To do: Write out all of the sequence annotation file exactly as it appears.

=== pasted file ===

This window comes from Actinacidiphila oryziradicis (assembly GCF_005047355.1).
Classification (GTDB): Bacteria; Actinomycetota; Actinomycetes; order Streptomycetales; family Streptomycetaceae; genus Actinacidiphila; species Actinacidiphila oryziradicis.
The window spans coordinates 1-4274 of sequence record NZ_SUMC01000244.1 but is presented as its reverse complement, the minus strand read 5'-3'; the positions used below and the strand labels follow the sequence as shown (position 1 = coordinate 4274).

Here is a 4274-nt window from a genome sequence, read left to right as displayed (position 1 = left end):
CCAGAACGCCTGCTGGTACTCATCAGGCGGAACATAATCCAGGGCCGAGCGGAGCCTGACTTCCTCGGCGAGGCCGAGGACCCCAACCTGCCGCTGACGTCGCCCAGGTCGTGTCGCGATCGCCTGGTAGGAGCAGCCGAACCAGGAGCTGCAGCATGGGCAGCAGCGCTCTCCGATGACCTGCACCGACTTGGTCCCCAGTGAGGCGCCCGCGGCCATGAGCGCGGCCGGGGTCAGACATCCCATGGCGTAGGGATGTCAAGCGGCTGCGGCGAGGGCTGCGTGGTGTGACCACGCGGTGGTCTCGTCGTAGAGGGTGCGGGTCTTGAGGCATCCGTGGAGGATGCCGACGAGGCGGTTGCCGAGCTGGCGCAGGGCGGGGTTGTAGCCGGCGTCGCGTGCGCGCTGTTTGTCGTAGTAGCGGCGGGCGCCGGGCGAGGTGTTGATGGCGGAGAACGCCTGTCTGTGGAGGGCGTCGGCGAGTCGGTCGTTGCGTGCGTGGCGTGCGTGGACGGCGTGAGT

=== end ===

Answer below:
This window comes from Actinacidiphila oryziradicis (assembly GCF_005047355.1).
Classification (GTDB): Bacteria; Actinomycetota; Actinomycetes; order Streptomycetales; family Streptomycetaceae; genus Actinacidiphila; species Actinacidiphila oryziradicis.
The window spans coordinates 1-4274 of sequence record NZ_SUMC01000244.1 but is presented as its reverse complement, the minus strand read 5'-3'; the positions used below and the strand labels follow the sequence as shown (position 1 = coordinate 4274).

Here is a 4274-nt window from a genome sequence, read left to right as displayed (position 1 = left end):
CCAGAACGCCTGCTGGTACTCATCAGGCGGAACATAATCCAGGGCCGAGCGGAGCCTGACTTCCTCGGCGAGGCCGAGGACCCCAACCTGCCGCTGACGTCGCCCAGGTCGTGTCGCGATCGCCTGGTAGGAGCAGCCGAACCAGGAGCTGCAGCATGGGCAGCAGCGCTCTCCGATGACCTGCACCGACTTGGTCCCCAGTGAGGCGCCCGCGGCCATGAGCGCGGCCGGGGTCAGACATCCCATGGCGTAGGGATGTCAAGCGGCTGCGGCGAGGGCTGCGTGGTGTGACCACGCGGTGGTCTCGTCGTAGAGGGTGCGGGTCTTGAGGCATCCGTGGAGGATGCCGACGAGGCGGTTGCCGAGCTGGCGCAGGGCGGGGTTGTAGCCGGCGTCGCGTGCGCGCTGTTTGTCGTAGTAGCGGCGGGCGCCGGGCGAGGTGTTGATGGCGGAGAACGCCTGTCTGTGGAGGGCGTCGGCGAGTCGGTCGTTGCGTGCGTGGCGTGCGTGGACGGCGTGAGT